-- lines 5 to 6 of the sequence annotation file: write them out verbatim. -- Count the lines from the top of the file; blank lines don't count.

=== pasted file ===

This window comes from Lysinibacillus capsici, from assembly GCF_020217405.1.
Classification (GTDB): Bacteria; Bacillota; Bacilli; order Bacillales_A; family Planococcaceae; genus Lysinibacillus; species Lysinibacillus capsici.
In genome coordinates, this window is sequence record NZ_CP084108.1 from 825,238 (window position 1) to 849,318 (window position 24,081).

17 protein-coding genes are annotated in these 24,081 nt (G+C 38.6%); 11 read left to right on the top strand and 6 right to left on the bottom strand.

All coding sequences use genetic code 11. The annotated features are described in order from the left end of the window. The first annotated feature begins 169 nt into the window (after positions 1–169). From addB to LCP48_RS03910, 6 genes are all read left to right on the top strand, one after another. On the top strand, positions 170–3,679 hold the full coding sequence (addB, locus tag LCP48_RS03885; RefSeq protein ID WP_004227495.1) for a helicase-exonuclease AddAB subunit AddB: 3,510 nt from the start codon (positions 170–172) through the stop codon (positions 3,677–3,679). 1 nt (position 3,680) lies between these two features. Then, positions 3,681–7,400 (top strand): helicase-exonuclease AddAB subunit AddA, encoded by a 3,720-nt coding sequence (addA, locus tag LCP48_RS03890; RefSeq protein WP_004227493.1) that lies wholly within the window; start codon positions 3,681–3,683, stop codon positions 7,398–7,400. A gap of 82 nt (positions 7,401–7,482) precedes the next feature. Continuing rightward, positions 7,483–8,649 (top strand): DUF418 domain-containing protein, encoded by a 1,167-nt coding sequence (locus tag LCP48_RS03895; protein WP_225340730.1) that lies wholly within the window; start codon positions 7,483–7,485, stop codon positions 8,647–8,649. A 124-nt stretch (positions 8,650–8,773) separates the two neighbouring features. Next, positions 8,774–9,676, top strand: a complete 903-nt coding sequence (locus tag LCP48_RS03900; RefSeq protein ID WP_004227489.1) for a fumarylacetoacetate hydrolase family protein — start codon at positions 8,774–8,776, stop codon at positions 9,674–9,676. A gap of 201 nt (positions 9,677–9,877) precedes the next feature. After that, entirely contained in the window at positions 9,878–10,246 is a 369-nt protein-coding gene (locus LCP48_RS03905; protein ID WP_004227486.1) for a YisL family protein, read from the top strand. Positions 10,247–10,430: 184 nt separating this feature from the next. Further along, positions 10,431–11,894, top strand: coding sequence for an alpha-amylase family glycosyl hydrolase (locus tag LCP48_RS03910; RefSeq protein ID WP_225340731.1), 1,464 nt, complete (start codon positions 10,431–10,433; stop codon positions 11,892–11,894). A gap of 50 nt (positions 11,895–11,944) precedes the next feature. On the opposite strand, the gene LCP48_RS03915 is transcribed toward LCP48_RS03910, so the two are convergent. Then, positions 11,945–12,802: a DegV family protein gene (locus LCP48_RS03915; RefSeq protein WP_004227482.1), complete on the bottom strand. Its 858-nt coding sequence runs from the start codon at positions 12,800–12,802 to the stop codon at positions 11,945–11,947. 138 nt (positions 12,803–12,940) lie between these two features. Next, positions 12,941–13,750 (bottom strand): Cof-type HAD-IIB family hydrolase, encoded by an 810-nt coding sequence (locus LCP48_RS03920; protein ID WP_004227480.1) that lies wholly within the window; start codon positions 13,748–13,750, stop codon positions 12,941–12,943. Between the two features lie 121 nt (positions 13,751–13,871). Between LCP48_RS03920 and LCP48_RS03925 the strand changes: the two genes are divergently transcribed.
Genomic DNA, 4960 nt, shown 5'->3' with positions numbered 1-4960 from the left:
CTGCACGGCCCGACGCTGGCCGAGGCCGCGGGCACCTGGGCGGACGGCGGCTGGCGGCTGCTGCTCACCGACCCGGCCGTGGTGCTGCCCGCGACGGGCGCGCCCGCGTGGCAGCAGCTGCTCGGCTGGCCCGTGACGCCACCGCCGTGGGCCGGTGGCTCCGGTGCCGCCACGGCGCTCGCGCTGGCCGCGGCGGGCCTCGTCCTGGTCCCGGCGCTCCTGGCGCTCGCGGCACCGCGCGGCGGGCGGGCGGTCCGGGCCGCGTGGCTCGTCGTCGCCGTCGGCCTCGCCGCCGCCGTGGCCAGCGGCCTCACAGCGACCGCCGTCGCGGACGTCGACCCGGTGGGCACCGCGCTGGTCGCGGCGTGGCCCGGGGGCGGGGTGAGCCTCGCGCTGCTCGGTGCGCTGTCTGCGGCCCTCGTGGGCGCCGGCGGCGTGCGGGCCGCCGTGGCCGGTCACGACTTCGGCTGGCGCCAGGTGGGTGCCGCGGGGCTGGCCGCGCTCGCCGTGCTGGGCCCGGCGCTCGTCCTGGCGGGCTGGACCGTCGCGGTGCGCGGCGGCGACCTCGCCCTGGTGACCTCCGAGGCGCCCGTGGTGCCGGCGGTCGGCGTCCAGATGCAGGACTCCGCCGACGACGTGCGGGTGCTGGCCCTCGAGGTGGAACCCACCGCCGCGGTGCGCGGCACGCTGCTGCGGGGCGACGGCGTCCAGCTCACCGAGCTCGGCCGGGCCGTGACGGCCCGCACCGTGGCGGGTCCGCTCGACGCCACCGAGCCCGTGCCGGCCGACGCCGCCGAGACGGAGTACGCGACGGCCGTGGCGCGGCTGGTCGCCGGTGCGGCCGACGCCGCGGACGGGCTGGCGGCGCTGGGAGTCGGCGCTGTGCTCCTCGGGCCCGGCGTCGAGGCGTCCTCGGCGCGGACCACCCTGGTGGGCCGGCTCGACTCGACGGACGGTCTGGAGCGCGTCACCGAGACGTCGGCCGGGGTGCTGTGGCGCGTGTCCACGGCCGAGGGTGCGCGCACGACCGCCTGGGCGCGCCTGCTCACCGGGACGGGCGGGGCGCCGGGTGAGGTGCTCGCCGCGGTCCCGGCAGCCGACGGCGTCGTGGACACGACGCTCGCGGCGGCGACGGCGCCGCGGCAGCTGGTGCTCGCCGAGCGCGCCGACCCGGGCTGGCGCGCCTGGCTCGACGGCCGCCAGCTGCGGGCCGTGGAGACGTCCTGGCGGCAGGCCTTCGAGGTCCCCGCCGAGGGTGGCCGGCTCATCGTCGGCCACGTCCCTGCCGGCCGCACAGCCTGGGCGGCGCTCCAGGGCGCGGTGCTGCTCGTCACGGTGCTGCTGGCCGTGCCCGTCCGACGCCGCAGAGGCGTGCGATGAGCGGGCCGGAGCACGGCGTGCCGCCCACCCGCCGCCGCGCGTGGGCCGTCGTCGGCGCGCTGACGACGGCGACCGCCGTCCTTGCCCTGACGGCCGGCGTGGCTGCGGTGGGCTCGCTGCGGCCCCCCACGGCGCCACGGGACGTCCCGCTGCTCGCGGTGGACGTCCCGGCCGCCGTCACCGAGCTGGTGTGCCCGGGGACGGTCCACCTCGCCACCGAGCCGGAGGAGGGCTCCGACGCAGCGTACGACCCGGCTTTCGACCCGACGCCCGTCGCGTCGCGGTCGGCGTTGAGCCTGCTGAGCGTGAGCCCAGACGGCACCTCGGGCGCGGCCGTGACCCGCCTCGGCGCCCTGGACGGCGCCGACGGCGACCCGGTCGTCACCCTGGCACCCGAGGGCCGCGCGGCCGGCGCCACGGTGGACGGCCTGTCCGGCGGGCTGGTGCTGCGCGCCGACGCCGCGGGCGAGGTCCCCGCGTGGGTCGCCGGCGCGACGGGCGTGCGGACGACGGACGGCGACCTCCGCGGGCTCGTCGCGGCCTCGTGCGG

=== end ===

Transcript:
All coding sequences use genetic code 11. The annotated features are described in order from the left end of the window. The first annotated feature begins 169 nt into the window (after positions 1–169). From addB to LCP48_RS03910, 6 genes are all read left to right on the top strand, one after another. On the top strand, positions 170–3,679 hold the full coding sequence (addB, locus tag LCP48_RS03885; RefSeq protein ID WP_004227495.1) for a helicase-exonuclease AddAB subunit AddB: 3,510 nt from the start codon (positions 170–172) through the stop codon (positions 3,677–3,679). 1 nt (position 3,680) lies between these two features. Then, positions 3,681–7,400 (top strand): helicase-exonuclease AddAB subunit AddA, encoded by a 3,720-nt coding sequence (addA, locus tag LCP48_RS03890; RefSeq protein WP_004227493.1) that lies wholly within the window; start codon positions 3,681–3,683, stop codon positions 7,398–7,400. A gap of 82 nt (positions 7,401–7,482) precedes the next feature. Continuing rightward, positions 7,483–8,649 (top strand): DUF418 domain-containing protein, encoded by a 1,167-nt coding sequence (locus tag LCP48_RS03895; protein WP_225340730.1) that lies wholly within the window; start codon positions 7,483–7,485, stop codon positions 8,647–8,649. A 124-nt stretch (positions 8,650–8,773) separates the two neighbouring features. Next, positions 8,774–9,676, top strand: a complete 903-nt coding sequence (locus tag LCP48_RS03900; RefSeq protein ID WP_004227489.1) for a fumarylacetoacetate hydrolase family protein — start codon at positions 8,774–8,776, stop codon at positions 9,674–9,676. A gap of 201 nt (positions 9,677–9,877) precedes the next feature. After that, entirely contained in the window at positions 9,878–10,246 is a 369-nt protein-coding gene (locus LCP48_RS03905; protein ID WP_004227486.1) for a YisL family protein, read from the top strand. Positions 10,247–10,430: 184 nt separating this feature from the next. Further along, positions 10,431–11,894, top strand: coding sequence for an alpha-amylase family glycosyl hydrolase (locus tag LCP48_RS03910; RefSeq protein ID WP_225340731.1), 1,464 nt, complete (start codon positions 10,431–10,433; stop codon positions 11,892–11,894). A gap of 50 nt (positions 11,895–11,944) precedes the next feature. On the opposite strand, the gene LCP48_RS03915 is transcribed toward LCP48_RS03910, so the two are convergent. Then, positions 11,945–12,802: a DegV family protein gene (locus LCP48_RS03915; RefSeq protein WP_004227482.1), complete on the bottom strand. Its 858-nt coding sequence runs from the start codon at positions 12,800–12,802 to the stop codon at positions 11,945–11,947. 138 nt (positions 12,803–12,940) lie between these two features. Next, positions 12,941–13,750 (bottom strand): Cof-type HAD-IIB family hydrolase, encoded by an 810-nt coding sequence (locus LCP48_RS03920; protein ID WP_004227480.1) that lies wholly within the window; start codon positions 13,748–13,750, stop codon positions 12,941–12,943. Between the two features lie 121 nt (positions 13,751–13,871). Between LCP48_RS03920 and LCP48_RS03925 the strand changes: the two genes are divergently transcribed.
Genomic DNA, 4960 nt, shown 5'->3' with positions numbered 1-4960 from the left: